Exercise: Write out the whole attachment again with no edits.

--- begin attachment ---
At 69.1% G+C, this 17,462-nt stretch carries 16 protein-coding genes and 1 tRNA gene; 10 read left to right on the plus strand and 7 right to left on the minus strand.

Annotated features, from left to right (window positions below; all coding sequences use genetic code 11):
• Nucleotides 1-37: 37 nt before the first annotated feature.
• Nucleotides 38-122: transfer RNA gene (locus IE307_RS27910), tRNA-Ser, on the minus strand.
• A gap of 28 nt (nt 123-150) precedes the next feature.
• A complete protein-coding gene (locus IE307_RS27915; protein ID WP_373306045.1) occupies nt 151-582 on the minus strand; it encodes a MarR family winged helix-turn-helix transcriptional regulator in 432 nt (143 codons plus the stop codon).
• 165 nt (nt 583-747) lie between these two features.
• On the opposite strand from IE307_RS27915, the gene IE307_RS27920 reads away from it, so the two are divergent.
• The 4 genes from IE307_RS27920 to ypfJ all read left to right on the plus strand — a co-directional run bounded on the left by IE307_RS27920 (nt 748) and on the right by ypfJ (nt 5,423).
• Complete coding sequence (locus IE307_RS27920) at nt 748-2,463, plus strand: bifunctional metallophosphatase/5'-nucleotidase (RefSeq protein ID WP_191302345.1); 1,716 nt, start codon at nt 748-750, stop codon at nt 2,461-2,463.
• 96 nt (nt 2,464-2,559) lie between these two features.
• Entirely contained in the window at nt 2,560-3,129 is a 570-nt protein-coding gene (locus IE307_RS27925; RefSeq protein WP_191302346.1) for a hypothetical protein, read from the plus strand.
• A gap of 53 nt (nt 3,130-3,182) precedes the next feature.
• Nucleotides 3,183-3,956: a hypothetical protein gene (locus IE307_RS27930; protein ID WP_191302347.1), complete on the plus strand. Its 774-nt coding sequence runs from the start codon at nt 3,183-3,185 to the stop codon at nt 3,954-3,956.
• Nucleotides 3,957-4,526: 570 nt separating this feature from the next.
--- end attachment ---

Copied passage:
At 69.1% G+C, this 17,462-nt stretch carries 16 protein-coding genes and 1 tRNA gene; 10 read left to right on the plus strand and 7 right to left on the minus strand.

Annotated features, from left to right (window positions below; all coding sequences use genetic code 11):
• Nucleotides 1-37: 37 nt before the first annotated feature.
• Nucleotides 38-122: transfer RNA gene (locus IE307_RS27910), tRNA-Ser, on the minus strand.
• A gap of 28 nt (nt 123-150) precedes the next feature.
• A complete protein-coding gene (locus IE307_RS27915; protein ID WP_373306045.1) occupies nt 151-582 on the minus strand; it encodes a MarR family winged helix-turn-helix transcriptional regulator in 432 nt (143 codons plus the stop codon).
• 165 nt (nt 583-747) lie between these two features.
• On the opposite strand from IE307_RS27915, the gene IE307_RS27920 reads away from it, so the two are divergent.
• The 4 genes from IE307_RS27920 to ypfJ all read left to right on the plus strand — a co-directional run bounded on the left by IE307_RS27920 (nt 748) and on the right by ypfJ (nt 5,423).
• Complete coding sequence (locus IE307_RS27920) at nt 748-2,463, plus strand: bifunctional metallophosphatase/5'-nucleotidase (RefSeq protein ID WP_191302345.1); 1,716 nt, start codon at nt 748-750, stop codon at nt 2,461-2,463.
• 96 nt (nt 2,464-2,559) lie between these two features.
• Entirely contained in the window at nt 2,560-3,129 is a 570-nt protein-coding gene (locus IE307_RS27925; RefSeq protein WP_191302346.1) for a hypothetical protein, read from the plus strand.
• A gap of 53 nt (nt 3,130-3,182) precedes the next feature.
• Nucleotides 3,183-3,956: a hypothetical protein gene (locus IE307_RS27930; protein ID WP_191302347.1), complete on the plus strand. Its 774-nt coding sequence runs from the start codon at nt 3,183-3,185 to the stop codon at nt 3,954-3,956.
• Nucleotides 3,957-4,526: 570 nt separating this feature from the next.